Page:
In fact, there's even quite the noticeable difference between Sydney and Melbourne (having moved from the former to the latter two years ago).
     
  11. berlinlife06

    berlinlife06 New Member

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    Within the US you can find the extreme difference of pace, and you don't really have to leave all the comfort that Western culture gives you. I used to live in New York City, which is very fast paced city. Then, I went to visit a friend in El Paso, TX, and there I felt as if people all of a sudden run out of batteries! They were so slow for everything! No traffic, everything was very cheap, and people didn't really were in a hurry for anything. They took it easy! But I miss New York!
     
  12. vicki2

    vicki2 New Member

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    I grew up in Texas and am now in NYC ...when I go back it's as if life goes into slow motion and while it's okay for a visit, I couldn't go back to the manana mode at all. It's what works for you though.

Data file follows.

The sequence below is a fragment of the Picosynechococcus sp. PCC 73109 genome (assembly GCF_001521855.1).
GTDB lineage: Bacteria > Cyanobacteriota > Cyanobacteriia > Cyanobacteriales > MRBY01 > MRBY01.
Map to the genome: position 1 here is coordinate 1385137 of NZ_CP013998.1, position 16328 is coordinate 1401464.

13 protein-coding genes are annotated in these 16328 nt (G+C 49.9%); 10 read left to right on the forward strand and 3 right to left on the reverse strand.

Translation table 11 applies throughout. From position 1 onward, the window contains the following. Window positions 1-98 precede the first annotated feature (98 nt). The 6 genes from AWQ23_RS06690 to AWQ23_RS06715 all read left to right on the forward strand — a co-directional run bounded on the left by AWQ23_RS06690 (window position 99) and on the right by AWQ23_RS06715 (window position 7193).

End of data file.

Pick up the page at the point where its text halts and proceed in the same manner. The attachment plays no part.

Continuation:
Insofar as Western culture, I do think there's an entropy of sorts going on ...we're spiraling out with some stuff that may create change and not necessarily a good one either.
     
  13. berlinlife06

    berlinlife06 New Member

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    I also believe that while your surroundings and the society where you live influence your life, ultimately you are the one responsible for your own happiness. Changing places because you are unhappy, might not always be the answer to your feelings, and blaming Western culture sounds like a very generic thing. Just my humble opinion.
     
  14. mamab

    mamab New Member

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    I don't know what you mean by "Western Culture." Do you mean the way of life in general, or something specific about how things are done in the US? I'm not following.
     
  15. vicki2

    vicki2 New Member

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    I think the discussion is about the difference between culture in the Western countries and the Eastern ones. By Eastern, I'm including the Middle East and Asia. There's been a lot of talk by the Muslims especially about how they don't want Western culture infringing there ...tv, pop culture, products, etc.